Chapter four provides an absolutely invaluable checklist of points to be included in any watertight co-production contract. Any producer considering entering into a coproduction would do well to compare the features outlined in this chapter with their contract with the advice contained in this chapter as it is extremely concrete and practical.

Chapter five provides an illuminating analysis of some famous film co-production legal disputes, including Terry Gilliam’s famous “The man who killed Don Quixote” which was the subject of a rights ownership quarrel last year.

The concluding chapter six takes up some of the state of play reflections on co-production made at the European Audiovisual Observatory’s Cannes co-production conference last year. The Observatory’s panellists mention the various challenges of international co-production, in particular for smaller markets such as Austria or Belgium.

International film co-production – the state of play outlined in this new publication!


observatory 2019 advent calendar observatory 2019 advent calendar

From 1st until 24th December click on the relevant date to reveal an Observatory surprise!

 

Featured database Featured database

MAVISE database for TV, VOD services and their licences.

MAVISE, our free access database provides information on television channels, on-demand services and licences in 41 European countries and in Morocco.
Find the licensing country and owners of audiovisual services available in Europe. Create lists of services in Europe based on your criteria. Explore the European registries of licences, and download your search results.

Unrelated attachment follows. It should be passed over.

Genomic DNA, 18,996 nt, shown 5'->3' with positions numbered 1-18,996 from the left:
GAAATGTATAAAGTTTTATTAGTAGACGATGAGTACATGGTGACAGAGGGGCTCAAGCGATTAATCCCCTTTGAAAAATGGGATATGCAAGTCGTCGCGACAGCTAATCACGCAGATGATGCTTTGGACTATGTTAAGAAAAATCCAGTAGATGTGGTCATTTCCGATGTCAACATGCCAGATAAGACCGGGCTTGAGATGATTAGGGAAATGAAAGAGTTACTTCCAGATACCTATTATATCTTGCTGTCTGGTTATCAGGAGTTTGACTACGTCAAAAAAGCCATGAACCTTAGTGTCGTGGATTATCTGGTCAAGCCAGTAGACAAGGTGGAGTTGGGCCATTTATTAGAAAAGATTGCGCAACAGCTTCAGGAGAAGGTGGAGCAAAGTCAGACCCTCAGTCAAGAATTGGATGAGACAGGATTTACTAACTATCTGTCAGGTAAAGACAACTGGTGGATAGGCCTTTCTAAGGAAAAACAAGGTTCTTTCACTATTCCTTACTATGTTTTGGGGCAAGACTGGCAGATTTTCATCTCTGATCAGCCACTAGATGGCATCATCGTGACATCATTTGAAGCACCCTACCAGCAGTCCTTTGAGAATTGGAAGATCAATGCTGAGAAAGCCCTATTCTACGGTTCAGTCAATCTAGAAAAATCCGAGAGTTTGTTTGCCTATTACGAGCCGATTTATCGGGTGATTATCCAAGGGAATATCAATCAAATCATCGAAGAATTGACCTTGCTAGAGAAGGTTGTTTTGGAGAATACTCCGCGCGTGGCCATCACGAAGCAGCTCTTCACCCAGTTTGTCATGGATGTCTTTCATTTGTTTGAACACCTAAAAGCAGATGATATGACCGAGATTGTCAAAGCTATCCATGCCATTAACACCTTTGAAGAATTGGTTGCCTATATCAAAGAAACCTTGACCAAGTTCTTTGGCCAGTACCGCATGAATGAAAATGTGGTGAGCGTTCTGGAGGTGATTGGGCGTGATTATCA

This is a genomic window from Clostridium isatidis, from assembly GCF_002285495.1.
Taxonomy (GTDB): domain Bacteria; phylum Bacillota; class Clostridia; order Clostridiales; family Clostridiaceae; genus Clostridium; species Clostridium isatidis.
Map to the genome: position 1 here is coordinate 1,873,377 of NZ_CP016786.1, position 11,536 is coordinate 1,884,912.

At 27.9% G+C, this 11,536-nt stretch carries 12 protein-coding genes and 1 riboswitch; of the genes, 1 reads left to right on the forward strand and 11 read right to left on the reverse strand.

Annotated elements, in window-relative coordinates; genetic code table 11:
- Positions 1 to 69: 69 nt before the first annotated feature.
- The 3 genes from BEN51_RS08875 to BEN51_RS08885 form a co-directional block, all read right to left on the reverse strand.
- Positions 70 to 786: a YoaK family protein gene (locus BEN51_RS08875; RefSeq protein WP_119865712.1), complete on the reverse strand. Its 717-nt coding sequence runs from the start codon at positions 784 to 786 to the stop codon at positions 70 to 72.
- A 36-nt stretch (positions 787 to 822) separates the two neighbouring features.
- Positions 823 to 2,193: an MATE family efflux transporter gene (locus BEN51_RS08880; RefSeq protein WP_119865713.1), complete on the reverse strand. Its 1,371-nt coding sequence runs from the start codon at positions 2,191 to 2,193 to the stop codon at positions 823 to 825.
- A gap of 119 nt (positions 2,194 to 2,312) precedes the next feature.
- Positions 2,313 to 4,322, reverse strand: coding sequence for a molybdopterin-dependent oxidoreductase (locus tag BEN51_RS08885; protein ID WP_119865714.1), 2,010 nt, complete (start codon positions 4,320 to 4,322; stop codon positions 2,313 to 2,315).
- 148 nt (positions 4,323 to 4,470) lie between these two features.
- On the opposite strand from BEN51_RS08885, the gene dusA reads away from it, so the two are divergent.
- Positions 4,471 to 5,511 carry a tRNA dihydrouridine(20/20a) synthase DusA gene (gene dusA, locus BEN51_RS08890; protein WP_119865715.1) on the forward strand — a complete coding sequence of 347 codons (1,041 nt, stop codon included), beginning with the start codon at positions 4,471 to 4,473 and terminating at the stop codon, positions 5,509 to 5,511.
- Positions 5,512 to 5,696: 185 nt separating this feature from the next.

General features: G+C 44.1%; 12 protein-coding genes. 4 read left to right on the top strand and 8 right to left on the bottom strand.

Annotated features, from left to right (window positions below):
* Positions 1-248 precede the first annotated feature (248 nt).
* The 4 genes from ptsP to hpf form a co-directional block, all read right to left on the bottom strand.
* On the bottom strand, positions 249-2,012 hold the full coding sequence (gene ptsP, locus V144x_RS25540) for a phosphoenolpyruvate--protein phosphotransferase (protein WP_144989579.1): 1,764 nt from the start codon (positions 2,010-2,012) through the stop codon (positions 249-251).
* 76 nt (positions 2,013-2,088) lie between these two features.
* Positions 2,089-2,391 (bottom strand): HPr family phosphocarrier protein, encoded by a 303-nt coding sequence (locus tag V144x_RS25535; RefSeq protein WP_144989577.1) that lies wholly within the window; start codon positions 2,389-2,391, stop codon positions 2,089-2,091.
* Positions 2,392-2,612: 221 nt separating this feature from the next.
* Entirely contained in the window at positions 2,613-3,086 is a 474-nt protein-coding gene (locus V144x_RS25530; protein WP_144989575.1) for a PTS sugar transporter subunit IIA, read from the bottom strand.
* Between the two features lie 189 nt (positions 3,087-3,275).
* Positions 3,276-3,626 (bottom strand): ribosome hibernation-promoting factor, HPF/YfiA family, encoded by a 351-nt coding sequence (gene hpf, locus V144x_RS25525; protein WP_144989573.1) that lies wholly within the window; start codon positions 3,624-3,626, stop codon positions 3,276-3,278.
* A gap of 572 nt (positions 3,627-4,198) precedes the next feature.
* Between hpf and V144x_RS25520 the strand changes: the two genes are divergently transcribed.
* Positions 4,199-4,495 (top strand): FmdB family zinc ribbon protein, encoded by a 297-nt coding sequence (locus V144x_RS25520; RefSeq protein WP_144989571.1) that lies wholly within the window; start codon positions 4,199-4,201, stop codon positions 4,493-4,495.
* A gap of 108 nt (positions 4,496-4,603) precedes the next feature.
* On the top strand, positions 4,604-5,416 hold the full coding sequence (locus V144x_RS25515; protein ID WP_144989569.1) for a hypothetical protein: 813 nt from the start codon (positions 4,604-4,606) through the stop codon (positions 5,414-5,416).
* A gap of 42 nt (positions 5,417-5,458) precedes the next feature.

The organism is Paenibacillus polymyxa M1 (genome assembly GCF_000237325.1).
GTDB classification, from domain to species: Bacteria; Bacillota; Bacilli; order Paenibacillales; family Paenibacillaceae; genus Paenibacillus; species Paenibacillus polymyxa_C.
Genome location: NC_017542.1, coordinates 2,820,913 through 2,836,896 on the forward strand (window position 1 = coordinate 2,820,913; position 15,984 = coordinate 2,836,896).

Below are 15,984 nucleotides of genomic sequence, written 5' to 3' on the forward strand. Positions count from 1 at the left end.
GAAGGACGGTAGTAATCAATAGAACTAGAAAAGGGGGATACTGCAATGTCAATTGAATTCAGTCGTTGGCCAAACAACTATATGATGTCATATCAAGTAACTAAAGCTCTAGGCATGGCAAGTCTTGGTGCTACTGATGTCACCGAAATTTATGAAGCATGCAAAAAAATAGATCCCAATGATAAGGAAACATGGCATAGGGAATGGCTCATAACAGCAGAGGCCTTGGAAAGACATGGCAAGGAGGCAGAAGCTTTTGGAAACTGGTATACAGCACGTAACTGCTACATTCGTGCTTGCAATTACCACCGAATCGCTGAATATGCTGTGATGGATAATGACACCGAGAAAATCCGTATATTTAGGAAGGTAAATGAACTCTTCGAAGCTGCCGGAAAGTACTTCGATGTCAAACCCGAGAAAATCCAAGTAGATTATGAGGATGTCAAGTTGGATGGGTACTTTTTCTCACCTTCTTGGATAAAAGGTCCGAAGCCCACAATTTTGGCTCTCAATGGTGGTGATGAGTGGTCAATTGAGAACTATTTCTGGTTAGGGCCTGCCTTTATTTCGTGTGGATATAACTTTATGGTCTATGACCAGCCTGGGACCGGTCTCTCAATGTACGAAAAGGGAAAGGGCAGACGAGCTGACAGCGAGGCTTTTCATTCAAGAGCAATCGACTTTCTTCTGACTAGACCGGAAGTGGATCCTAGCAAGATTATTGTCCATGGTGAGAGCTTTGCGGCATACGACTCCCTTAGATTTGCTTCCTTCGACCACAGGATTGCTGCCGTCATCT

Access it here                                                             

FEATURED PUBLICATION FEATURED PUBLICATION

The independence of media regulatory authorities in Europe

Europe’s main piece of media legislation – the Audiovisual Media Services Directive (AVMSD) – was recently revised and a new version entered into force.
The Observatory has a vigilant eye on European media legislation and has released, with the aid of its partner institution, the University of Amsterdam's IViR, an analysis of what the new AVMSD will mean for European regulators.

Acccess it here

Online database Online database


Studies and data from the European film agencies
Shop Shop

  Focus 2019 - World Film
  Market Trends

  Electronic version: 33 €

  Order it

 

Events and diary Events and diary

Visit our Events page for up to date details of Observatory events, plus information on events attended by our talented team.

Click here

OUR MONTHLY NEWSLETTER OUR MONTHLY NEWSLETTER

If you want to stay informed, make sure you receive our monthly “wrap-up” newsletter and information about our latest free publications.

To join our mailing list:

email Alison Hindhaugh

Or telephone on:
  + 33 (0) 3 90 21 60 10 (direct)

Follow us on Social Media Follow us on Social Media

        

  Watch our videos